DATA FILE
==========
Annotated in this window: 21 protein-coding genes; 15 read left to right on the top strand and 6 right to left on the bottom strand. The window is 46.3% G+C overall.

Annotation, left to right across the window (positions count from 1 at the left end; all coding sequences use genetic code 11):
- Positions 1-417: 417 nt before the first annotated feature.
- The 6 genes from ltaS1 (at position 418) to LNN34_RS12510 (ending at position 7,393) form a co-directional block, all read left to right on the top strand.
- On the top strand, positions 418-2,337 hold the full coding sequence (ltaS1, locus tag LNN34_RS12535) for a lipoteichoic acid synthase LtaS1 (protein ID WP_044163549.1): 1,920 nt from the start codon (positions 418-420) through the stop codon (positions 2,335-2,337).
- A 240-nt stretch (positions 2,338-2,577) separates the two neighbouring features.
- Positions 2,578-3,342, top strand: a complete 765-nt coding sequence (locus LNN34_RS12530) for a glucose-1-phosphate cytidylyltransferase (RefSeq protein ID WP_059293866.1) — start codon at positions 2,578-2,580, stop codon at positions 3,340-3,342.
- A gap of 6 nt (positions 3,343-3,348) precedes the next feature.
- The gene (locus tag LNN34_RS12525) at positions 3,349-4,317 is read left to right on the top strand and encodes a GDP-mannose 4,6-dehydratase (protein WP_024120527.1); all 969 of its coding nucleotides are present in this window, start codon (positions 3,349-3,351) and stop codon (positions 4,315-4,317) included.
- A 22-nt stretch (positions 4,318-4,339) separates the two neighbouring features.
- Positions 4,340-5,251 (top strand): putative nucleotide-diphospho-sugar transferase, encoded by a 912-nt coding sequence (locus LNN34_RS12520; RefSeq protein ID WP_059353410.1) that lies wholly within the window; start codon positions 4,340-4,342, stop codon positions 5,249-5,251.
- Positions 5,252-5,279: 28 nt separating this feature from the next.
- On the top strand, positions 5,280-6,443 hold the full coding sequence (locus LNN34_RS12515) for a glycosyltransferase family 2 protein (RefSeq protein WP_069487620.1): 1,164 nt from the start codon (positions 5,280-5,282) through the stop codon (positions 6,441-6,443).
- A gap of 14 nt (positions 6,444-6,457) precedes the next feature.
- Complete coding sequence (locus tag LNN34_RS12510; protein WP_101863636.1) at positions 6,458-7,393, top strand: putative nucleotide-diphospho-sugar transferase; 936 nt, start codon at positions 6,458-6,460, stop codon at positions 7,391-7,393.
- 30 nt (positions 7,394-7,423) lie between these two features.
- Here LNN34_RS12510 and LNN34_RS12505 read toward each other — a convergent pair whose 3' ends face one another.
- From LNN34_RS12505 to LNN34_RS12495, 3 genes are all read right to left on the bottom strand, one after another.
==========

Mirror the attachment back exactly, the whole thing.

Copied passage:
Annotated in this window: 21 protein-coding genes; 15 read left to right on the top strand and 6 right to left on the bottom strand. The window is 46.3% G+C overall.

Annotation, left to right across the window (positions count from 1 at the left end; all coding sequences use genetic code 11):
- Positions 1-417: 417 nt before the first annotated feature.
- The 6 genes from ltaS1 (at position 418) to LNN34_RS12510 (ending at position 7,393) form a co-directional block, all read left to right on the top strand.
- On the top strand, positions 418-2,337 hold the full coding sequence (ltaS1, locus tag LNN34_RS12535) for a lipoteichoic acid synthase LtaS1 (protein ID WP_044163549.1): 1,920 nt from the start codon (positions 418-420) through the stop codon (positions 2,335-2,337).
- A 240-nt stretch (positions 2,338-2,577) separates the two neighbouring features.
- Positions 2,578-3,342, top strand: a complete 765-nt coding sequence (locus LNN34_RS12530) for a glucose-1-phosphate cytidylyltransferase (RefSeq protein ID WP_059293866.1) — start codon at positions 2,578-2,580, stop codon at positions 3,340-3,342.
- A gap of 6 nt (positions 3,343-3,348) precedes the next feature.
- The gene (locus tag LNN34_RS12525) at positions 3,349-4,317 is read left to right on the top strand and encodes a GDP-mannose 4,6-dehydratase (protein WP_024120527.1); all 969 of its coding nucleotides are present in this window, start codon (positions 3,349-3,351) and stop codon (positions 4,315-4,317) included.
- A 22-nt stretch (positions 4,318-4,339) separates the two neighbouring features.
- Positions 4,340-5,251 (top strand): putative nucleotide-diphospho-sugar transferase, encoded by a 912-nt coding sequence (locus LNN34_RS12520; RefSeq protein ID WP_059353410.1) that lies wholly within the window; start codon positions 4,340-4,342, stop codon positions 5,249-5,251.
- Positions 5,252-5,279: 28 nt separating this feature from the next.
- On the top strand, positions 5,280-6,443 hold the full coding sequence (locus LNN34_RS12515) for a glycosyltransferase family 2 protein (RefSeq protein WP_069487620.1): 1,164 nt from the start codon (positions 5,280-5,282) through the stop codon (positions 6,441-6,443).
- A gap of 14 nt (positions 6,444-6,457) precedes the next feature.
- Complete coding sequence (locus tag LNN34_RS12510; protein WP_101863636.1) at positions 6,458-7,393, top strand: putative nucleotide-diphospho-sugar transferase; 936 nt, start codon at positions 6,458-6,460, stop codon at positions 7,391-7,393.
- 30 nt (positions 7,394-7,423) lie between these two features.
- Here LNN34_RS12510 and LNN34_RS12505 read toward each other — a convergent pair whose 3' ends face one another.
- From LNN34_RS12505 to LNN34_RS12495, 3 genes are all read right to left on the bottom strand, one after another.